By Rick Tumlinson | 22 September 2015 (Updated 6 December 2017)
The Huffington Post
Let’s get this over with once and for all: We are going to Mars. The only questions are: When? Who? How? Which way? And, of course, why?
Science and civilization.
We go to learn about our solar system, to search for life, and to understand what happened to Mars so we avoid it ourselves.
We go to settle, expanding the domain of humanity and life, because that is what living species do — and if we stop we die as a culture.
Straight there or via the Moon.
Elon Musk and old school Apollo fans want to go straight to Mars.
Elon wants to plant people, the old schoolers want to plant flags.
Many want to practice on the Moon — just three days from Earth — before sending people three months and 225 million kilometers to Mars. Some want a cislunar space station to learn long-duration spaceflight, others to get down and dirty on the radiation-bathed lunar surface. Still others want to stop at the Martian moons to mine propellants and operate robots on the Martian surface.
Most want to emplace supplies and equipment on Mars in advance, converting the atmosphere into propellant, air and water before humans arrive. Some want propellant depots in space on this end using lunar – or asteroid – derived materials.
Some want massive rockets hurling astronauts from Earth’s surface to the surface of Mars. Some want large spaceships that never touch ground on either end, cycling back and forth indefinitely with astronauts ferried up and down on both ends, a la Buzz Aldrin.
It’s in the wind, so soon. Next month’s movie The Martian may someday be seen as the cultural icon of the shift. Right now the only announced human Mars program is Elon Musk’s SpaceXs. I’m betting robots on Mars by 2020 with humans by 2030. NASA hints at 2035 or so. Musk wants to send settlers to stay. NASA works for the government. They can only send explorers to visit.
China, Russia and India are shooting for the Moon. United Arab Emirates says Mars. Other private citizens and companies are heading either to Mars, asteroids or the Moon. So, unlike the first Space race, this time the governments will be racing the people.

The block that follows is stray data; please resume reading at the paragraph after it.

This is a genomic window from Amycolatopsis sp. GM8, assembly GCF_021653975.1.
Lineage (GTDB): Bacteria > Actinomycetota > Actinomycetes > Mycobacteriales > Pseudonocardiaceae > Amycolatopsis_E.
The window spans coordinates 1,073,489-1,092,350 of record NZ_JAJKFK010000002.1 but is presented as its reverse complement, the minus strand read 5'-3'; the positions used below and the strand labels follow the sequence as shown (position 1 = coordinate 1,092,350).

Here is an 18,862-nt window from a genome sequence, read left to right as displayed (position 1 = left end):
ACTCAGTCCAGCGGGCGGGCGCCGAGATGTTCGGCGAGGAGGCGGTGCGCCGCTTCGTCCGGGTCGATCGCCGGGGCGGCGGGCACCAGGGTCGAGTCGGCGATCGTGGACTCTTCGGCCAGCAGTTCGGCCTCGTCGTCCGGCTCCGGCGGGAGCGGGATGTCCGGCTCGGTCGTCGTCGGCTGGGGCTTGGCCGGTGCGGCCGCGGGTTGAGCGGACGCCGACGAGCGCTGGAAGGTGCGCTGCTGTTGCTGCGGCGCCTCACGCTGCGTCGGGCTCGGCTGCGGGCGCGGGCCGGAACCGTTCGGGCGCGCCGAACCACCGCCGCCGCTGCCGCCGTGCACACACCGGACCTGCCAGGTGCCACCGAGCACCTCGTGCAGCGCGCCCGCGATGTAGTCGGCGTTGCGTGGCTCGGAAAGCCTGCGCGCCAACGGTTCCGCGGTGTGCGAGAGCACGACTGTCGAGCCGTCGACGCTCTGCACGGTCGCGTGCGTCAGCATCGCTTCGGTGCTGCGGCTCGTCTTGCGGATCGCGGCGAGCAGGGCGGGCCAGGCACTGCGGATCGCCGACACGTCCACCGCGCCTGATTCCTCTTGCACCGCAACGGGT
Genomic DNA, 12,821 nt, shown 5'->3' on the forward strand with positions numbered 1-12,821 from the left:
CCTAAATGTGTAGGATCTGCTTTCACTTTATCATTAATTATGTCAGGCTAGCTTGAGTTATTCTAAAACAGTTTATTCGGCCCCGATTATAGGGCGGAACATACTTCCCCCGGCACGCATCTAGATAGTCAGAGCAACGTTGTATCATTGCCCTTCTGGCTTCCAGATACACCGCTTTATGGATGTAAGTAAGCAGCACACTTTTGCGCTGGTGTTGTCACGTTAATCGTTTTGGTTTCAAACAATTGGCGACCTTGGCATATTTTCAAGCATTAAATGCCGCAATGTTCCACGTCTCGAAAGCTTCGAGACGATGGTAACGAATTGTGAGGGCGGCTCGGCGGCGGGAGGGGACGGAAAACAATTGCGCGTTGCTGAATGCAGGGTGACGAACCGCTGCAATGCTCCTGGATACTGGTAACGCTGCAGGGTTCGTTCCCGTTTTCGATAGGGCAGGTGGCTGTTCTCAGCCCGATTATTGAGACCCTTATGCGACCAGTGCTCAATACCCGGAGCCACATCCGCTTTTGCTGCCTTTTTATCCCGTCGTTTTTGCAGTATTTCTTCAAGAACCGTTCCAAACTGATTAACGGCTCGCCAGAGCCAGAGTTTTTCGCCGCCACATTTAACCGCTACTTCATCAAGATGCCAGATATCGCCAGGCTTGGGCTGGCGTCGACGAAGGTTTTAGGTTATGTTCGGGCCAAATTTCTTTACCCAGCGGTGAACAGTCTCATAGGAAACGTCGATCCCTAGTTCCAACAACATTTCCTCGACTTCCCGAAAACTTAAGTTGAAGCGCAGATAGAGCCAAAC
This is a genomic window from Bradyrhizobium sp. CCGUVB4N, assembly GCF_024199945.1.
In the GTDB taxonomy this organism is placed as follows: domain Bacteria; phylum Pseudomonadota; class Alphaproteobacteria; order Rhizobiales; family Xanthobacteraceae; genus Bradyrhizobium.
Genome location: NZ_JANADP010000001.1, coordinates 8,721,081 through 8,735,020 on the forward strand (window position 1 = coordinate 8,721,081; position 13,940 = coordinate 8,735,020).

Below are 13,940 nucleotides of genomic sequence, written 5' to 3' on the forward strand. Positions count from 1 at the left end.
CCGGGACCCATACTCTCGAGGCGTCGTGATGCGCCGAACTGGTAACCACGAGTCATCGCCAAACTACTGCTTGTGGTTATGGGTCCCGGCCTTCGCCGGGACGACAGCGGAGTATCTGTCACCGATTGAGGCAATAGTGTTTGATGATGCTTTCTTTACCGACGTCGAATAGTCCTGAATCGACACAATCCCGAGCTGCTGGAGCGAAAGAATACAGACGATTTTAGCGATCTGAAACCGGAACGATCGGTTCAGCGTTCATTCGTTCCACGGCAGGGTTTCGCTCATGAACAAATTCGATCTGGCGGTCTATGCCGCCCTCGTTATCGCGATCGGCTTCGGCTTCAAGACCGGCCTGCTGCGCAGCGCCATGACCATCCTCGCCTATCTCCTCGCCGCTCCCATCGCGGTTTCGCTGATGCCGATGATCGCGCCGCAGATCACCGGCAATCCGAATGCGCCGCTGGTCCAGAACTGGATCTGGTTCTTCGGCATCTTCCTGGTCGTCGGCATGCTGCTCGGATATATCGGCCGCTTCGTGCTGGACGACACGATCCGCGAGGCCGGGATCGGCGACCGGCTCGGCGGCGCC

This, in a nutshell, is the state of play.
So what should we do?
Answering Why? culls out dead ends. Since top space leaders at the 2015 Pioneering Space Summit agreed settlement is the goal for the US – and you can get science with settlement (the reverse does not apply) – that will be my standard in the process of elimination.
Either direct or via the Moon. They both have merits.
Some fear government bogging down on the Moon. Given the space shuttle and station were pitched as stepping stones to the frontier but turned into money pits, it’s a good point. Been there, done that.
Yet, going direct to Mars is too risky for government. This is because they have to bring explorers home alive. Death = failure. Baby steps.
— The Mars Generation (@TheMarsGen) August 23, 2018
However, private groups sending volunteers willing to die for the cause can take more risks. They struggle, they die, more step up — eventually they succeed — they’re called settlers.
Some people want to look out their hab window on the Moon and see Earth, while others want a sky — even if it is red. Space is big, pick your neighbourhood.
What can we eliminate?
The first and biggest cut is easy – but controversial to some.
If settlement is the goal, Apollo redux is dead. Giant expendable rockets hurling government employees and return vehicles at Mars to bring back PR heroes won’t work long term. To settle, we send other kinds of heroes — settlers — who live out their days establishing communities as more and more follow. Different models. And since the one-way model is much cheaper, and those who will build one-way systems first are private sector, they may well beat the government to Mars.